Doug Beretta is facing a water crisis this summer that he could not anticipate.
The Sonoma County organic dairy owner typically irrigates 200 acres of hay with about 80 million gallons a year of recycled wastewater from Santa Rosa’s regional plant on Llano Road. Beretta, who first turned to recycled water nearly four decades ago as a dry-season source, jokes that during particularly dry times, he asks his city friends to “just flush your toilets twice, so I can irrigate.“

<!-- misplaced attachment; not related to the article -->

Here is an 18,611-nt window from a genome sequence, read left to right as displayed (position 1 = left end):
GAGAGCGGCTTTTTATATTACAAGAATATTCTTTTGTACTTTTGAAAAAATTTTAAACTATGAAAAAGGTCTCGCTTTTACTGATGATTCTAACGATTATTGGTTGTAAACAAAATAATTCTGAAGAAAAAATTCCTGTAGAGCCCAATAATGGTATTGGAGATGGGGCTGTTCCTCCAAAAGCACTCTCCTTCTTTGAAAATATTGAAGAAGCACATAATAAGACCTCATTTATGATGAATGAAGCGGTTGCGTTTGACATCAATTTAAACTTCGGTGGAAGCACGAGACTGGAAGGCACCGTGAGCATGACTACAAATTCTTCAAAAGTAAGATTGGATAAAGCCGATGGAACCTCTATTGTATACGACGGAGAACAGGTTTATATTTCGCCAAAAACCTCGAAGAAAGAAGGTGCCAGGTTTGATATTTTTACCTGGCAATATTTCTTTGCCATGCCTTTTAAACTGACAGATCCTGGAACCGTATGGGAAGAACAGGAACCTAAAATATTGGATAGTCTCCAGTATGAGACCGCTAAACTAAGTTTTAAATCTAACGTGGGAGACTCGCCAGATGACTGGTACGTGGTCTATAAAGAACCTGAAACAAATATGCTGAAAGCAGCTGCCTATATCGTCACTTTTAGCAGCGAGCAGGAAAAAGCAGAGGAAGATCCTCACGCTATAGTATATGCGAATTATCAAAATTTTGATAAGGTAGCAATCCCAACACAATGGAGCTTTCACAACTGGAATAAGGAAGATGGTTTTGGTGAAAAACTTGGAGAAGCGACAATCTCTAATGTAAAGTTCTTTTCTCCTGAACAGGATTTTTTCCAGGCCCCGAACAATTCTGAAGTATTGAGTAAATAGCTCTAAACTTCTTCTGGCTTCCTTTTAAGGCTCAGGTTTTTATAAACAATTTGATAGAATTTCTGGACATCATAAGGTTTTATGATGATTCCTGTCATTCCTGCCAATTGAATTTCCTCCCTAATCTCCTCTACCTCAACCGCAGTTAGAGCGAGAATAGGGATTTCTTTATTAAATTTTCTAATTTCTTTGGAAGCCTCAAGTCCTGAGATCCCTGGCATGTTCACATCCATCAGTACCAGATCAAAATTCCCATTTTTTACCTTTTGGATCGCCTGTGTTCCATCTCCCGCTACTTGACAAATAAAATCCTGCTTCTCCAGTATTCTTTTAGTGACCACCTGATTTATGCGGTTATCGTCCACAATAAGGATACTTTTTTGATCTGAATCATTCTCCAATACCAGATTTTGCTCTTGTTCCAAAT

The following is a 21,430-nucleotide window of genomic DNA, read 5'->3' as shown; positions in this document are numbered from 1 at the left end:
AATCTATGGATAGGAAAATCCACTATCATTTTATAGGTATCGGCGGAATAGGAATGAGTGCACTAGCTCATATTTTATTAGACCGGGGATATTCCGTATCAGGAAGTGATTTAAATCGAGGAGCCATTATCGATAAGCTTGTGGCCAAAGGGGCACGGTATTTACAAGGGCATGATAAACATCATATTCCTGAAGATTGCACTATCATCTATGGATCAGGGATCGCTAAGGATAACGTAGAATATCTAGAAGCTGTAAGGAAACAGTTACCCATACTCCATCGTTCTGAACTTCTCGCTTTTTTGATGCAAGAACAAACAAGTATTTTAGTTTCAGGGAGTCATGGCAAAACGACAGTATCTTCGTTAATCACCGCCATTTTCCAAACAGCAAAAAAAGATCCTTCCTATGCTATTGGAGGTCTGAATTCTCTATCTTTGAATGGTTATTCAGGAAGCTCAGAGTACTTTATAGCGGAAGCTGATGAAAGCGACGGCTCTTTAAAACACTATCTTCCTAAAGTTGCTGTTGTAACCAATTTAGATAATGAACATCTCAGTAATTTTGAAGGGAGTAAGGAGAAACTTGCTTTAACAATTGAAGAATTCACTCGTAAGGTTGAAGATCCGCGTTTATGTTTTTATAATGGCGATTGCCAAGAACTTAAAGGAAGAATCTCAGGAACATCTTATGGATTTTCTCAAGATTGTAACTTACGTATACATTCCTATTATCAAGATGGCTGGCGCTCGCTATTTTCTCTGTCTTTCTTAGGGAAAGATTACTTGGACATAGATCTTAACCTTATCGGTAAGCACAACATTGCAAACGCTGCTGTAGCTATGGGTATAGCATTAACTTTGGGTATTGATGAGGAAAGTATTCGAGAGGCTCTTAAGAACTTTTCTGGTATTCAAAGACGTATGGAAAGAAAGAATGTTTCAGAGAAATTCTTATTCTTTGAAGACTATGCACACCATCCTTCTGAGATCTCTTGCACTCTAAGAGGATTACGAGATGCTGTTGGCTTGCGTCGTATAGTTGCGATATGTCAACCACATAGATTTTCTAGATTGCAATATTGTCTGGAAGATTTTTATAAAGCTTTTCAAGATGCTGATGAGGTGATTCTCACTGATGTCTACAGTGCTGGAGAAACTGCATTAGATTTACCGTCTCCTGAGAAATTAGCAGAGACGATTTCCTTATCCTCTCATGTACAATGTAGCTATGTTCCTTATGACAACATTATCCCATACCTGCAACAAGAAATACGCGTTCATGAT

And typically for dairy farmers like Beretta, along with about 60 other local agricultural water users ‒ growers of livestock feed, wine grapes, and vegetables —it has been a reliable and cost-effective way to keep their crops growing when the rains let up. But not this year.
That’s because Santa Rosa miscalculated its stored water forecast near the beginning of the irrigation season, leading to sudden limits on water use that farmers say will cost them dearly in an already dry year.
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